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The financial markets posted a striking start to the year with the S&P 500 Total Return Index (“Index”) rising 13.6% during the first quarter of 2019. The primary driver of the first quarter rally was the recognition that central banks are more likely to hold interest rates low for an extended period. Perhaps the biggest shift occurred in the U.S., where the Federal Reserve (“Fed”) modified its stance to rate neutrality.

The first quarter Index return of 13.6% marked the strongest quarterly return since the third quarter of 2009. All 11 S&P industry sectors had positive returns for the quarter. The largest gains were in the Technology, Industrials and Consumer Discretionary sectors at 19.9%, 17.2% and 14.7%, respectively. The lowest sector returns during the quarter were in Healthcare and Financials at 6.7% and 8.6%, respectively.

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The stock market was rattled during the fourth quarter as investor sentiment over Fed tightening and tariff wars overshadowed solid economic data. The S&P 500 Total Return Index (“Index”) declined 13.5% for the fourth quarter. This decline erased positive market returns through the first three quarters of the year, resulting in the Index being down 4.4% for the full-year 2018.

Investors overreacted in the fourth quarter as our analysis suggests the economy remains on sound footing. Further, market corrections have often-times created favorable long-term investment opportunities through disruption and panic selling. Our belief is it essential to adhere to your investment philosophy and process during times of disruption. We must remember that the value of companies is based upon their ability to grow revenues and earnings over the long-term. Both the Fed tightening (i.e., increasing interest rates) and additional tariffs raised concerns about whether the U.S. economy will enter a recession. Our view is a U.S. recession is not on the horizon as evidenced by the strength of the U.S. economy, businesses and consumers.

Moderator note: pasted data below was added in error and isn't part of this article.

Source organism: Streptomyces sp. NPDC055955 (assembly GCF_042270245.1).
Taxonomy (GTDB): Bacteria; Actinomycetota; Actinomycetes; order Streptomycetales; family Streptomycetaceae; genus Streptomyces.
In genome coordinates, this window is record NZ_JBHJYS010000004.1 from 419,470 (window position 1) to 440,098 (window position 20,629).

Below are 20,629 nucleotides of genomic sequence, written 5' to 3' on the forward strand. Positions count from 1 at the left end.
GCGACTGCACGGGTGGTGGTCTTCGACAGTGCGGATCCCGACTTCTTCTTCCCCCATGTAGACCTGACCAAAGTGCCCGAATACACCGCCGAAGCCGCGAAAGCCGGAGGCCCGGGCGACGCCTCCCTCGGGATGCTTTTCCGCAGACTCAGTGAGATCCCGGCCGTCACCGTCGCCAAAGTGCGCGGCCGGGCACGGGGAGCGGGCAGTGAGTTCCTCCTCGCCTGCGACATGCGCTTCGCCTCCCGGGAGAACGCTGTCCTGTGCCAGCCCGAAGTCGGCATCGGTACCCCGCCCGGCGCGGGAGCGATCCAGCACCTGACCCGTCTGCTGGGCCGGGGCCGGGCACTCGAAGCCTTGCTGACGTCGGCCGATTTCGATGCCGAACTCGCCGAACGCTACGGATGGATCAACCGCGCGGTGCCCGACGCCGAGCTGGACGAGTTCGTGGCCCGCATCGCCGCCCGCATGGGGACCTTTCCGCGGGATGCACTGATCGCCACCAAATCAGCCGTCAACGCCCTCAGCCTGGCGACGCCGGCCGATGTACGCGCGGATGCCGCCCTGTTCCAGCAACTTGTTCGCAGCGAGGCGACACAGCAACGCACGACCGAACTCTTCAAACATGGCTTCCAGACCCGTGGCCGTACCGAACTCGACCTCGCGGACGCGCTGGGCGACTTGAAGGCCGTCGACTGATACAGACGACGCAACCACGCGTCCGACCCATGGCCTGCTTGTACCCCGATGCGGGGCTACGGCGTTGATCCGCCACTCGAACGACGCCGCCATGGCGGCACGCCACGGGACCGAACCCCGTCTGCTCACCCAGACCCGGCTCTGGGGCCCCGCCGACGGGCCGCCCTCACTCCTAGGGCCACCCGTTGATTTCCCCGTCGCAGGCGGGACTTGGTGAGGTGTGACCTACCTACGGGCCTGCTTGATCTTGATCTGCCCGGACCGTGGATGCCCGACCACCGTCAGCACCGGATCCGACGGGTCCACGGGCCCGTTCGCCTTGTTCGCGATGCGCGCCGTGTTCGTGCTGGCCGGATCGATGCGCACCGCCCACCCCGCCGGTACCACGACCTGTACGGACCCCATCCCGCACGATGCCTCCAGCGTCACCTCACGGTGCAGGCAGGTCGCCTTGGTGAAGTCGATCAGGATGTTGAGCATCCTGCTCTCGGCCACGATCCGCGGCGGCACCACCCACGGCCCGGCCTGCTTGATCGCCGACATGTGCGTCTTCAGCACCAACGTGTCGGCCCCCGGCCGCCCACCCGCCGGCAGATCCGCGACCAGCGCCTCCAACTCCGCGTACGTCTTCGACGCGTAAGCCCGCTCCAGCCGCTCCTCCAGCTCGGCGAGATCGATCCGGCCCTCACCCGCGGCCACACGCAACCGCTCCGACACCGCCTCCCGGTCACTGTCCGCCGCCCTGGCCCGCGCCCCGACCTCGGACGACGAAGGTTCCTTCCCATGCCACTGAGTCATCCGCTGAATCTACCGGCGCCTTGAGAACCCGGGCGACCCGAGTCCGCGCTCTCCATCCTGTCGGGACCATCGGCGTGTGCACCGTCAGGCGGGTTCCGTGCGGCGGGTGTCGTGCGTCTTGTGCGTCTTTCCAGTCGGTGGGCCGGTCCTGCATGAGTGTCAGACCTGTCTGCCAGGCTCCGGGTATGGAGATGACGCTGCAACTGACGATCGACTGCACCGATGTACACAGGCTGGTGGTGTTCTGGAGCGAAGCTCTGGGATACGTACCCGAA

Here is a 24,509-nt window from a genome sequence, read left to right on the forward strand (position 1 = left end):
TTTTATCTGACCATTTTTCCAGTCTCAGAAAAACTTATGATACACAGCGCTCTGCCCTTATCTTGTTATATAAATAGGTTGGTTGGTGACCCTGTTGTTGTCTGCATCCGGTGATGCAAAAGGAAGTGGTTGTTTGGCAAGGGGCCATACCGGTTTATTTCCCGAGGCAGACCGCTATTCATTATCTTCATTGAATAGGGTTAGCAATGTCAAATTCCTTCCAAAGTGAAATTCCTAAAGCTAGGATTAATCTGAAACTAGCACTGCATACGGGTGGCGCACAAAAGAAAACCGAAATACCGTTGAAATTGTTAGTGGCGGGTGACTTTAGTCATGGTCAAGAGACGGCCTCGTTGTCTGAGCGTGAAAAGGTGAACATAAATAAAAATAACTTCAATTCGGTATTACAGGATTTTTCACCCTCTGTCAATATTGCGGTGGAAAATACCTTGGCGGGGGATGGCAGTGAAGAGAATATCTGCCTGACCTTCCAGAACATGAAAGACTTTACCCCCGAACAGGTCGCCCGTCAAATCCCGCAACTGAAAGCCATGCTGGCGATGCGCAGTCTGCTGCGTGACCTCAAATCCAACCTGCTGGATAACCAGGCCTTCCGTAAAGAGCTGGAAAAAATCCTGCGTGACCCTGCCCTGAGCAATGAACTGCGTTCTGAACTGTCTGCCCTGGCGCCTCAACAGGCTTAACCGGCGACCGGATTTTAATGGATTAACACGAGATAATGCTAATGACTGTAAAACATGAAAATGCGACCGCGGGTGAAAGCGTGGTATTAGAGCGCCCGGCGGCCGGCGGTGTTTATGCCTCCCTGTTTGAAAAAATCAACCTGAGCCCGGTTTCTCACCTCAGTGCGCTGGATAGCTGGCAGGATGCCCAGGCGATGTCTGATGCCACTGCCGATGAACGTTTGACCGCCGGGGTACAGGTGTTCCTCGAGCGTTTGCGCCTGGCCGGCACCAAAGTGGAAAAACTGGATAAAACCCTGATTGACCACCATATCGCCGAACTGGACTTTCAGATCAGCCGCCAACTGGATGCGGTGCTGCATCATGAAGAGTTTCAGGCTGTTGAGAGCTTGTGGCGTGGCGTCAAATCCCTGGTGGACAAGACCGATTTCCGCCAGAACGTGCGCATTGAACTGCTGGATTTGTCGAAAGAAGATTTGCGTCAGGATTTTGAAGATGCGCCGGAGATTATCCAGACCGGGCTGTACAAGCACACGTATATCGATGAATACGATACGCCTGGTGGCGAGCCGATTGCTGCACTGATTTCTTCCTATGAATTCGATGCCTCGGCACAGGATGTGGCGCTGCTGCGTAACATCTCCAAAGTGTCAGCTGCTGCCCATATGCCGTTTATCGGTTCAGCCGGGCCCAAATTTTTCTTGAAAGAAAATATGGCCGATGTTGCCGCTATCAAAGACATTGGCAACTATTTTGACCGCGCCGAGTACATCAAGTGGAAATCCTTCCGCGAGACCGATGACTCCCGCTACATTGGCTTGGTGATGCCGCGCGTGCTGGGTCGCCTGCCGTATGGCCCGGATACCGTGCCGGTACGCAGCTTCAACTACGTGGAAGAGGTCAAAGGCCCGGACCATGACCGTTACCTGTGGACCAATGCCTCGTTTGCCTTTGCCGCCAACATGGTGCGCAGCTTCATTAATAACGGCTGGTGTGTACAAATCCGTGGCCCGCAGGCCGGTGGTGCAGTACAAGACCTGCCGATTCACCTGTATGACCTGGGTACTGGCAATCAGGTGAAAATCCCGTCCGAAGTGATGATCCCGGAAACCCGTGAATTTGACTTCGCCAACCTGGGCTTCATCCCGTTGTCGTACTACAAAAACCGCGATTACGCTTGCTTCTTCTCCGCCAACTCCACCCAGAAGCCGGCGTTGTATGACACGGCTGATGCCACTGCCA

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The financial news headlines in the third quarter featured macro-level themes such as trade wars, inflation and central bank interest rate decisions. Meanwhile, the continued strength of the U.S. economy and corporate earnings were the key relevant factors driving favorable investment returns during the third quarter.

Fortunately, for us as investors it is the fundamentals of the companies we own and the underlying condition of the economy that matter the most over the long-term, not the media rhetoric. As evidence, for the third quarter Talbot Financial’s benchmark index, the S&P Total Return Index (“Index”), increased 7.7%. Year-to-date, the Index was up 10.6% through Sept. 30, 2018.

Investment returns during the third quarter were led by Health Care, Industrials, Communication Services and Technology, all of which posted returns of greater than 8%. Materials, Energy, and Real Estate were the underperforming industry sectors.

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Trade wars, the threat of higher inflation, and interest rate decisions by central banks dominated the financial media headlines in the second quarter. However, it was the continued strength of the U.S. economy and corporate earnings that were the most relevant factors to investors. Talbot Financial’s benchmark index, the S&P 500 Total Return Index (“Index”), increased 3.4% for the second quarter. The Index was down 0.8% for the first quarter of the year; and therefore, through the first half of the year the Index increased 2.6%.

Second quarter Index returns were led by a rebound in the Energy sector, which followed several years of relative underperformance. Technology was another sector leader for the quarter, an industry we have long over-weighted driven by our conviction of the sustainable positive impact of technology advancements driven by cloud computing. The Financial sector was the notable laggard during the quarter over concerns banks will have trouble expanding margins with a flattening yield curve.

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